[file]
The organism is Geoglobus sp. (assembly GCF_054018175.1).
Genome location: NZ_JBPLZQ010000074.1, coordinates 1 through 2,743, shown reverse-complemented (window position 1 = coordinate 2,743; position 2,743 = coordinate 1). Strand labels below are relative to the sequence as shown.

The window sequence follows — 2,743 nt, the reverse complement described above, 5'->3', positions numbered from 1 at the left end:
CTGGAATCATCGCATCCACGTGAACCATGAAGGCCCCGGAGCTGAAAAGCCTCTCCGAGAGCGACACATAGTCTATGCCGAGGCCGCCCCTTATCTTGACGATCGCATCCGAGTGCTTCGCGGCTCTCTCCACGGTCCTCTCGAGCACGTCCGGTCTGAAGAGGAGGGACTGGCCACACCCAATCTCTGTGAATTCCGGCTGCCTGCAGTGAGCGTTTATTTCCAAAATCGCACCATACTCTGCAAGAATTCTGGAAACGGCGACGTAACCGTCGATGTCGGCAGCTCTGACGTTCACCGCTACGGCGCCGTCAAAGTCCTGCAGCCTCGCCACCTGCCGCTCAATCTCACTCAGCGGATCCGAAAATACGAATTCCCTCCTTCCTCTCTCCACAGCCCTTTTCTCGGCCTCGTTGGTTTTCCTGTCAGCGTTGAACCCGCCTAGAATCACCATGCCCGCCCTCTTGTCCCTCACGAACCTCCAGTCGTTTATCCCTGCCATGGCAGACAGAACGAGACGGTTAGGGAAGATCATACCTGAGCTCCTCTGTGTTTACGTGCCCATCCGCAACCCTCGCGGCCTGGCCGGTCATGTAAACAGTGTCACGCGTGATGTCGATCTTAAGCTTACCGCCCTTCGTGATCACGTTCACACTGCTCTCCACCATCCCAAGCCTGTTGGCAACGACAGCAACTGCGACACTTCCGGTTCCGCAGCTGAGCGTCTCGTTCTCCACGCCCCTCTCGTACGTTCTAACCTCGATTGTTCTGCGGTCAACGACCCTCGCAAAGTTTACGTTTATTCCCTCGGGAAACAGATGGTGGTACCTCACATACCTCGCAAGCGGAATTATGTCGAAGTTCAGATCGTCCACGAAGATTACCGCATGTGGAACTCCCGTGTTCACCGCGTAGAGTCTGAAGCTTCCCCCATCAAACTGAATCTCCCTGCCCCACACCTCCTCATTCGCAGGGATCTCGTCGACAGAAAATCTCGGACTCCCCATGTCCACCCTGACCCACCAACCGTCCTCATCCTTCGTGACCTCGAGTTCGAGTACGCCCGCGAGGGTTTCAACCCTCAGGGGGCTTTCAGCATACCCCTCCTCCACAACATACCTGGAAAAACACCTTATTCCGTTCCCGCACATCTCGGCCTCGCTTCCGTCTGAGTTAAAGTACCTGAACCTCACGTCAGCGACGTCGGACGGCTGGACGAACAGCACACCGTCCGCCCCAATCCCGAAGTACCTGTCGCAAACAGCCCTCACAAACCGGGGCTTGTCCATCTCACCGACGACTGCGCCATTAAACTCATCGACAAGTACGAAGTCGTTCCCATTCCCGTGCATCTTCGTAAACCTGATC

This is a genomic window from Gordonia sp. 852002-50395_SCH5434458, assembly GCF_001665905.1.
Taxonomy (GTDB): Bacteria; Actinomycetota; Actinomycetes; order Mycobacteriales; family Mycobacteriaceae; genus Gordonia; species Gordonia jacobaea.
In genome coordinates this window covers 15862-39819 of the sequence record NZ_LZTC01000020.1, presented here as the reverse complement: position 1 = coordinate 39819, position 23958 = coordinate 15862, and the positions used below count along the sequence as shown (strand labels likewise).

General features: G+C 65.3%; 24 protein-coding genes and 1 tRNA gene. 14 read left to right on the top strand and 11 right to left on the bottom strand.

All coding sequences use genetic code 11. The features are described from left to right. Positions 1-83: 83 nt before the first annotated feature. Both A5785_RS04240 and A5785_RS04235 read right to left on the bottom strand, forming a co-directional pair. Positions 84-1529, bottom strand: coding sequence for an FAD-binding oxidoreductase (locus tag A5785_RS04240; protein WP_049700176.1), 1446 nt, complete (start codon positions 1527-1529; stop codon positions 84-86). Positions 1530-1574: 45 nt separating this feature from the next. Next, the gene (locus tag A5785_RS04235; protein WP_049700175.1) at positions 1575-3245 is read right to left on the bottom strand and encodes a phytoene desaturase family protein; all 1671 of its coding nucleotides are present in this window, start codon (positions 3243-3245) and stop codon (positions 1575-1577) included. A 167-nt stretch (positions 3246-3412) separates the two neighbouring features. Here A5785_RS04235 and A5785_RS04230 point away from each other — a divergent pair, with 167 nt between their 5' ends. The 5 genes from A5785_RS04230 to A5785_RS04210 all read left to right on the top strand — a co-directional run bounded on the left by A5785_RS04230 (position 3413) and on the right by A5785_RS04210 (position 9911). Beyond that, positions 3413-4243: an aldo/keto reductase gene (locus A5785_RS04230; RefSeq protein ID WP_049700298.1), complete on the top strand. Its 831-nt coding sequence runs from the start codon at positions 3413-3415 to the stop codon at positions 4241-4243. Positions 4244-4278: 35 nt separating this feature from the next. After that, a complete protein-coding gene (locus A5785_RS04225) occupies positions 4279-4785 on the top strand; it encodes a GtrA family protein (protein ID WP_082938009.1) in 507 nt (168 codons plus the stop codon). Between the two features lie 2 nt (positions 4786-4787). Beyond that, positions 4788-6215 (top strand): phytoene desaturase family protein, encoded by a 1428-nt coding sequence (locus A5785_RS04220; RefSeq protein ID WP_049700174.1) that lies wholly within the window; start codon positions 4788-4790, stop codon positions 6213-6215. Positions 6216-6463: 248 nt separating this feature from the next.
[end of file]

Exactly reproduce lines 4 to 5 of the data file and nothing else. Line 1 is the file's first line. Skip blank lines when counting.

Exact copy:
CTGGAATCATCGCATCCACGTGAACCATGAAGGCCCCGGAGCTGAAAAGCCTCTCCGAGAGCGACACATAGTCTATGCCGAGGCCGCCCCTTATCTTGACGATCGCATCCGAGTGCTTCGCGGCTCTCTCCACGGTCCTCTCGAGCACGTCCGGTCTGAAGAGGAGGGACTGGCCACACCCAATCTCTGTGAATTCCGGCTGCCTGCAGTGAGCGTTTATTTCCAAAATCGCACCATACTCTGCAAGAATTCTGGAAACGGCGACGTAACCGTCGATGTCGGCAGCTCTGACGTTCACCGCTACGGCGCCGTCAAAGTCCTGCAGCCTCGCCACCTGCCGCTCAATCTCACTCAGCGGATCCGAAAATACGAATTCCCTCCTTCCTCTCTCCACAGCCCTTTTCTCGGCCTCGTTGGTTTTCCTGTCAGCGTTGAACCCGCCTAGAATCACCATGCCCGCCCTCTTGTCCCTCACGAACCTCCAGTCGTTTATCCCTGCCATGGCAGACAGAACGAGACGGTTAGGGAAGATCATACCTGAGCTCCTCTGTGTTTACGTGCCCATCCGCAACCCTCGCGGCCTGGCCGGTCATGTAAACAGTGTCACGCGTGATGTCGATCTTAAGCTTACCGCCCTTCGTGATCACGTTCACACTGCTCTCCACCATCCCAAGCCTGTTGGCAACGACAGCAACTGCGACACTTCCGGTTCCGCAGCTGAGCGTCTCGTTCTCCACGCCCCTCTCGTACGTTCTAACCTCGATTGTTCTGCGGTCAACGACCCTCGCAAAGTTTACGTTTATTCCCTCGGGAAACAGATGGTGGTACCTCACATACCTCGCAAGCGGAATTATGTCGAAGTTCAGATCGTCCACGAAGATTACCGCATGTGGAACTCCCGTGTTCACCGCGTAGAGTCTGAAGCTTCCCCCATCAAACTGAATCTCCCTGCCCCACACCTCCTCATTCGCAGGGATCTCGTCGACAGAAAATCTCGGACTCCCCATGTCCACCCTGACCCACCAACCGTCCTCATCCTTCGTGACCTCGAGTTCGAGTACGCCCGCGAGGGTTTCAACCCTCAGGGGGCTTTCAGCATACCCCTCCTCCACAACATACCTGGAAAAACACCTTATTCCGTTCCCGCACATCTCGGCCTCGCTTCCGTCTGAGTTAAAGTACCTGAACCTCACGTCAGCGACGTCGGACGGCTGGACGAACAGCACACCGTCCGCCCCAATCCCGAAGTACCTGTCGCAAACAGCCCTCACAAACCGGGGCTTGTCCATCTCACCGACGACTGCGCCATTAAACTCATCGACAAGTACGAAGTCGTTCCCATTCCCGTGCATCTTCGTAAACCTGATC

This is a genomic window from Gordonia sp. 852002-50395_SCH5434458, assembly GCF_001665905.1.